Stool – Changes to Expect
When you change your dog to a raw, fresh food diet, right away you will see a very big difference in your dog’s stool with regard to its odor and to its size. Dogs that are fed a fresh food or raw food diet will have stools that are firmer and smaller, as more nutrition from the food is being absorbed in their bodies.
It is important to note that because the stools will be harder, some dogs will appear to strain. A lot of people don’t realize that this is a beneficial size effect, as straining will help the dog to naturally express its anal glands, which in turn reduces risk of infection.
At times you will occasionally see some consistency variations in the stool. This is to be expected with any food change, however if your dog has diarrhea and not just soft stools for a long period of time, you should speak with your vet.
During the transition between kibble and raw food you might also see a sort of film formed around the stool. This is normal as well and is an outward sign that your dog’s body is removing all the harmful toxins, a sign of the detoxification process.
Detoxification – What it Means
Many dogs, particularly older dogs that have been on the kibble diet for many years, will go through what is known as a “detoxification process” when they first start eating a fresh food or raw food diet.
It may seem a little scary at first because the dog’s stool may have a mucus-like coating on it and your dog may experience symptoms such as runny eyes, dry skin or excess shedding. It is important to know that these symptoms are not signs of an illness, in fact, they are actually signs that your dog is getting “unsick” of all the toxins that have been building up in his body over the years.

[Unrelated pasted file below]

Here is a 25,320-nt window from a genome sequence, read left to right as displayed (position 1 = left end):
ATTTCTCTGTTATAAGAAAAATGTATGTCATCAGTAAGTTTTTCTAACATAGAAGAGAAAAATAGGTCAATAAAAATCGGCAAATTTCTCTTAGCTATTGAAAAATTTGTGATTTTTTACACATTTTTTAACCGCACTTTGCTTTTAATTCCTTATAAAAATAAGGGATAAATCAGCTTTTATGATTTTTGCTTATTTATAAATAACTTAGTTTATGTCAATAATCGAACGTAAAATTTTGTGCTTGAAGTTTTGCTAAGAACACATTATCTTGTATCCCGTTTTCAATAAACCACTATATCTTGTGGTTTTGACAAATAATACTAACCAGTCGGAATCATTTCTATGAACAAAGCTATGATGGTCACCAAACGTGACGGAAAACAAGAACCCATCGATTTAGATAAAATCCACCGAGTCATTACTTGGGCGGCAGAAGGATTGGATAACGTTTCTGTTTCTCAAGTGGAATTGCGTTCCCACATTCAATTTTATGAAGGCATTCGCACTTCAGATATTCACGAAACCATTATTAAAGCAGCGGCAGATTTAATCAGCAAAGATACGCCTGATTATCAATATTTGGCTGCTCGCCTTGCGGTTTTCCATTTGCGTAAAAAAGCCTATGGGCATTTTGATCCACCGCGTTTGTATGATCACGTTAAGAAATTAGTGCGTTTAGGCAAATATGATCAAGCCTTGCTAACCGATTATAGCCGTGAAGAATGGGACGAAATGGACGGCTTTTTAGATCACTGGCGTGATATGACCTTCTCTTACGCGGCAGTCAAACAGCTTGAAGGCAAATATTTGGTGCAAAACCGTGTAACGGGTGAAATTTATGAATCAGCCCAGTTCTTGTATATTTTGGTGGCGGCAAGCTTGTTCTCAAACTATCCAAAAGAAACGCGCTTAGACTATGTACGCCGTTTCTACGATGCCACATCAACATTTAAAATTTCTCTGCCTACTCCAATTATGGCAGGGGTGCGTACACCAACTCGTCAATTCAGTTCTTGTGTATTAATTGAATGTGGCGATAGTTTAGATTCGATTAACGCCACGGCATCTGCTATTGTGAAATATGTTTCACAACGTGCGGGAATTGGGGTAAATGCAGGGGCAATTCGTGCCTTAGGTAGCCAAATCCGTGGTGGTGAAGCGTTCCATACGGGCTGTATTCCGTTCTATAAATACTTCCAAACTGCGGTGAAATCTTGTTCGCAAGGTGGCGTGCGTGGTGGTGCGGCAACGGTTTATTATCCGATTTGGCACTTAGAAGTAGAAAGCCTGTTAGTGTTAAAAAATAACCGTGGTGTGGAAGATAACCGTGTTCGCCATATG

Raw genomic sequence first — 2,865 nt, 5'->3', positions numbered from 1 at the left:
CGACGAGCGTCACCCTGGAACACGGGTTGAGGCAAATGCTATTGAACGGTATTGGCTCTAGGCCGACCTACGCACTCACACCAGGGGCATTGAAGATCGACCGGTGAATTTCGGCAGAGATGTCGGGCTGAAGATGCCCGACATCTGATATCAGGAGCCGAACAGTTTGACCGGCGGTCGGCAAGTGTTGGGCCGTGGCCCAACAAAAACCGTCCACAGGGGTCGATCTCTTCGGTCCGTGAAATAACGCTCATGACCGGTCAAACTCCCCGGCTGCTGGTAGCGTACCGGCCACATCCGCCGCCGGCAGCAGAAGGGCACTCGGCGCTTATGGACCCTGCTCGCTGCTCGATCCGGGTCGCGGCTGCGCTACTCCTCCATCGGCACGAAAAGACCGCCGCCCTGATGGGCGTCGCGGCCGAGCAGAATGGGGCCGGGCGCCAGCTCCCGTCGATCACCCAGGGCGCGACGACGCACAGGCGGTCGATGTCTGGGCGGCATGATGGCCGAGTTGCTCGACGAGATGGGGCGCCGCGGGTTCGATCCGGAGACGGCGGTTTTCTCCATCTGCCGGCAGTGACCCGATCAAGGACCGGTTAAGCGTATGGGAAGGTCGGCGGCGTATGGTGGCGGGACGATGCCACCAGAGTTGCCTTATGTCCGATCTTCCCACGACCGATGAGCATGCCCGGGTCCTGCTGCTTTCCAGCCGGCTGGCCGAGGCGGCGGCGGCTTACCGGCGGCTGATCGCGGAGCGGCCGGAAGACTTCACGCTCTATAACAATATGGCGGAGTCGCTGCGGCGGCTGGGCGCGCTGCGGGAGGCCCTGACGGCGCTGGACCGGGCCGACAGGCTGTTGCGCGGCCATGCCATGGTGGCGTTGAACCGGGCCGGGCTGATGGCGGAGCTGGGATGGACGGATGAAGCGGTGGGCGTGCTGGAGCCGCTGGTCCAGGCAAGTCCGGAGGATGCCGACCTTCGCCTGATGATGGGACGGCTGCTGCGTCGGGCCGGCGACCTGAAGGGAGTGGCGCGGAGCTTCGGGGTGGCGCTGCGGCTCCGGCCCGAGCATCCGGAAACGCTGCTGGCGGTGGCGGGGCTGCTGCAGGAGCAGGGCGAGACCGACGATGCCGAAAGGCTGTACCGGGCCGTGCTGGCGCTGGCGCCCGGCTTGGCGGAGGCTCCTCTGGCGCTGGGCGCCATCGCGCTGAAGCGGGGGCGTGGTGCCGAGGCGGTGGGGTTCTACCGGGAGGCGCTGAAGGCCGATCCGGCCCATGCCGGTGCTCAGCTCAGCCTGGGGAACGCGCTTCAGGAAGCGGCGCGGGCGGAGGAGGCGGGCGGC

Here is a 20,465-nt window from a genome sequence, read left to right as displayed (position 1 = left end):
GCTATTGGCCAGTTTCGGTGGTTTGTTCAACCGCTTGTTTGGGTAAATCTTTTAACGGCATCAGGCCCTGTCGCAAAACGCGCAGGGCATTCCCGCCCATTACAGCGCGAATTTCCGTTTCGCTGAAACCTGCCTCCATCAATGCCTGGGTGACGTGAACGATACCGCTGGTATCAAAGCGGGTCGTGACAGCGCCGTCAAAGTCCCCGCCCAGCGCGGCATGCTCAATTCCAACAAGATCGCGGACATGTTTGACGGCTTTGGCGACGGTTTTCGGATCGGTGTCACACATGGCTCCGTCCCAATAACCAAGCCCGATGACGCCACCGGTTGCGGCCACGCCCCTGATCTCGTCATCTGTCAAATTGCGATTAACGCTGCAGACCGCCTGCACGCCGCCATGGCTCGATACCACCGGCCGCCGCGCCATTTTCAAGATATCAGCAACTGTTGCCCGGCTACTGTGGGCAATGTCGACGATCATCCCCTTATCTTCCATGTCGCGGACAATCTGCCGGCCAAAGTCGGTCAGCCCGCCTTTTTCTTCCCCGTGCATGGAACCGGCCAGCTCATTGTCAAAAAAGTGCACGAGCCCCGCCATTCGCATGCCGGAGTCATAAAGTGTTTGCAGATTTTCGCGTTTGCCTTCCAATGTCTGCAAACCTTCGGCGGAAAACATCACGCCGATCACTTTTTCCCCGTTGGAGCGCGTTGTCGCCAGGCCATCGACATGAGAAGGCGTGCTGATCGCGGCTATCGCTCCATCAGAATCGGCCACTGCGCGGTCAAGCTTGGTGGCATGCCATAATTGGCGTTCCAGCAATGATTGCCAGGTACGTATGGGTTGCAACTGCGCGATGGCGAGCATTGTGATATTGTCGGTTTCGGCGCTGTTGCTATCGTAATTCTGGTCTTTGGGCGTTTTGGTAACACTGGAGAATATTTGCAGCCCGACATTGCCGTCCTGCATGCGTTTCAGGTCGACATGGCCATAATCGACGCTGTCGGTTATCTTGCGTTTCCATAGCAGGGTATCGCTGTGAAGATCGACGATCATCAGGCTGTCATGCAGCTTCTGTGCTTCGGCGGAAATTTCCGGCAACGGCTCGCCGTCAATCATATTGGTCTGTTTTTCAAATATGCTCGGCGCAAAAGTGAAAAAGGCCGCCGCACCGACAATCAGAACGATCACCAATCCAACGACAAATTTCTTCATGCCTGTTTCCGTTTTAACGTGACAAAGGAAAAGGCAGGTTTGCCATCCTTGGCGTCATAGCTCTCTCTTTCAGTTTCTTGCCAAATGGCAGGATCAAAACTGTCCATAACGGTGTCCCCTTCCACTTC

In about a week or two – but sometimes as long as a couple of months – the symptoms and the situation will resolve itself as your dog’s body replaces old toxin-laden cells with new cells throughout this process. In some cases you will be able to help your dog work through this period at a faster pace by offering plenty of filtered, fresh water and increasing his daily exercise.
It is also important to know that if your dog has been on any long-term prescriptions or has been taking antibiotics or steroids, the detoxification process will take longer. If you believe that your dog is showing signs of any severe or extremely prolonged problems that are connected to his change in diet, speak with your vet right away.
Health Issues – Tips
If your dog suffers from digestive disorders or a sensitive stomach, there are supplements that can be added to the diet before and during the change in diet. In most cases these supplements are given for 4-6 weeks during the beginning of the process.
Supplements that contain digestive enzymes will help your dog to digest foods easier and absorb nutrients faster. This is an important part of the process when you change from kibble to a raw, fresh diet as your dog’s system will need some time to adjust to the enzymes that are required in order to digest the new raw foods.
Adding probiotics to your dog’s diet – which are known as “good” bacteria – will help to neutralize the “bad bacteria” and balance your dog’s system, promoting a healthier digestive tract and better overall digestion.
Prebiotics are supplements that provide food to help the “good bacteria” from the probiotics to thrive. Just a small dose each day will help those resident “good” bacteria have the energy needed to help your body.
An excellent source of probiotics for your dog, if he is able to tolerate dairy products without problem, include all-natural yogurt or kefir products. Many dogs that have problems tolerating cow dairy products will be able to tolerate goat dairy products much easier, which also offer a wider spectrum of good bacteria.
If your pet is prone to vomiting immediately after a meal or experiences various digestive upsets should be stopped from gulping their food down too quickly. One way to slow down their eating habits is to put a clean rock or other similar object in the middle of their food dish so they have to eat around it.
If your pet has symptoms such as constipation, runny/loose stools or is vomiting even at times when he hasn’t just eaten food, you can help the transition process along by adding some canned or cooked pumpkin to their food. All you need is just 1-2 Tablespoons per cup of fresh food for each meal. Pumpkin is one of those miracle foods that can help with constipation and loose stools by regulating your dog’s system. BOLA TANGKAS